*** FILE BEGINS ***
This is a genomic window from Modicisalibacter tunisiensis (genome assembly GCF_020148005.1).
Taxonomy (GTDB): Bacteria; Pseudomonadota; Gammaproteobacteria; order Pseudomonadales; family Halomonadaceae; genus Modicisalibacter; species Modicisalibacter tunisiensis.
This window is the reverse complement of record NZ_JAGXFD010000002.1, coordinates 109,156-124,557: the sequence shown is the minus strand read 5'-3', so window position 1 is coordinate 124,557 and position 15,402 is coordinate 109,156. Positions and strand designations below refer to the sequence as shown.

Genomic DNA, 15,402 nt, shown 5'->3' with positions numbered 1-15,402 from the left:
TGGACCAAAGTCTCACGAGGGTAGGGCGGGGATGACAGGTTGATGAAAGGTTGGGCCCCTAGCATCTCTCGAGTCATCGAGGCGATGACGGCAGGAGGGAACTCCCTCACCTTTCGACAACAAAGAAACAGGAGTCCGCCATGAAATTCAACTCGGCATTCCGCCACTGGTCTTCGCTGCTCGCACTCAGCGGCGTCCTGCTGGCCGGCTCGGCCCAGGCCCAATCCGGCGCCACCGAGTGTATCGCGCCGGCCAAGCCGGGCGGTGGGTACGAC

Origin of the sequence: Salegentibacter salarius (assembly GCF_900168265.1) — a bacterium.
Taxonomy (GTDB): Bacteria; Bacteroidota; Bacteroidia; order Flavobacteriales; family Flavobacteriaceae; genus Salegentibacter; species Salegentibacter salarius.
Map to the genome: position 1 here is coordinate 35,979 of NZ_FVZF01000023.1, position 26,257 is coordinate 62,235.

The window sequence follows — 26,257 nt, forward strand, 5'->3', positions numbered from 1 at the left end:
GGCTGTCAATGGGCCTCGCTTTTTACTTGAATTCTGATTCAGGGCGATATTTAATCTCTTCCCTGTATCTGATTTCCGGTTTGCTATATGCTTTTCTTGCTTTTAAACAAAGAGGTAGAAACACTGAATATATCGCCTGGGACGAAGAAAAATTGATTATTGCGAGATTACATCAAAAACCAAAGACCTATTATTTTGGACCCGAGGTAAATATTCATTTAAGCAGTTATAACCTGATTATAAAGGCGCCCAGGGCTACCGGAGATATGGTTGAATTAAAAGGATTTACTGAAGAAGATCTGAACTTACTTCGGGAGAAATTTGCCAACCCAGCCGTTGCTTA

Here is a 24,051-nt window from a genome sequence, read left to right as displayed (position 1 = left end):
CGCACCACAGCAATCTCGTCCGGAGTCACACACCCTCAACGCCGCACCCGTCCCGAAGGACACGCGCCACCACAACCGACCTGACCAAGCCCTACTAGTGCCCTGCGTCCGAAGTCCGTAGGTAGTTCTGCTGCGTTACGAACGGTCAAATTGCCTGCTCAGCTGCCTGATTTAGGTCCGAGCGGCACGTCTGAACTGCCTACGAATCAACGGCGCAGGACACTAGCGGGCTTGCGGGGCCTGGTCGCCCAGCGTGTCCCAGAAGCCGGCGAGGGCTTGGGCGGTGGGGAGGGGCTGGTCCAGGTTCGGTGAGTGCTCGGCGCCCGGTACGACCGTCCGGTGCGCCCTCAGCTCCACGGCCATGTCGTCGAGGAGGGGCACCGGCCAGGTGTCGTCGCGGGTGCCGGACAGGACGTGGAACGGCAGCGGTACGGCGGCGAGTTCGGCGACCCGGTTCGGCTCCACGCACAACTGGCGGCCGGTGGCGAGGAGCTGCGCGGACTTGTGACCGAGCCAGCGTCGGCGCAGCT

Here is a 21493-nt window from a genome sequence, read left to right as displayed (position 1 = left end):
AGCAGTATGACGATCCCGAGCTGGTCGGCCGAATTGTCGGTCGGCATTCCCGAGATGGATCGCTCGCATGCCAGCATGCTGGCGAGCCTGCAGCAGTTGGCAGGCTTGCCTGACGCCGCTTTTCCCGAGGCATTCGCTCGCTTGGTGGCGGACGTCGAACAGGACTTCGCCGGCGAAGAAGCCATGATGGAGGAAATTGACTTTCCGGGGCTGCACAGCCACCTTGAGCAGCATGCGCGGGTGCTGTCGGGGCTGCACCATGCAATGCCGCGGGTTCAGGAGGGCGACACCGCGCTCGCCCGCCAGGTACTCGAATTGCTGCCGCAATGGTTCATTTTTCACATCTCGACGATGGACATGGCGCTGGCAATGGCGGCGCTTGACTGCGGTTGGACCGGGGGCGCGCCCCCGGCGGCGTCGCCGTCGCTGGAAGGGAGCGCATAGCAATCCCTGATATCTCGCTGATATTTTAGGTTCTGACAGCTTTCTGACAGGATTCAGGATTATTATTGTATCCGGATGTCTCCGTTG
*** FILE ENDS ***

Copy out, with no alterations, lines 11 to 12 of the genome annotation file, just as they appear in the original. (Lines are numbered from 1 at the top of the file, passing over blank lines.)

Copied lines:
Here is a 24,051-nt window from a genome sequence, read left to right as displayed (position 1 = left end):
CGCACCACAGCAATCTCGTCCGGAGTCACACACCCTCAACGCCGCACCCGTCCCGAAGGACACGCGCCACCACAACCGACCTGACCAAGCCCTACTAGTGCCCTGCGTCCGAAGTCCGTAGGTAGTTCTGCTGCGTTACGAACGGTCAAATTGCCTGCTCAGCTGCCTGATTTAGGTCCGAGCGGCACGTCTGAACTGCCTACGAATCAACGGCGCAGGACACTAGCGGGCTTGCGGGGCCTGGTCGCCCAGCGTGTCCCAGAAGCCGGCGAGGGCTTGGGCGGTGGGGAGGGGCTGGTCCAGGTTCGGTGAGTGCTCGGCGCCCGGTACGACCGTCCGGTGCGCCCTCAGCTCCACGGCCATGTCGTCGAGGAGGGGCACCGGCCAGGTGTCGTCGCGGGTGCCGGACAGGACGTGGAACGGCAGCGGTACGGCGGCGAGTTCGGCGACCCGGTTCGGCTCCACGCACAACTGGCGGCCGGTGGCGAGGAGCTGCGCGGACTTGTGACCGAGCCAGCGTCGGCGCAGCT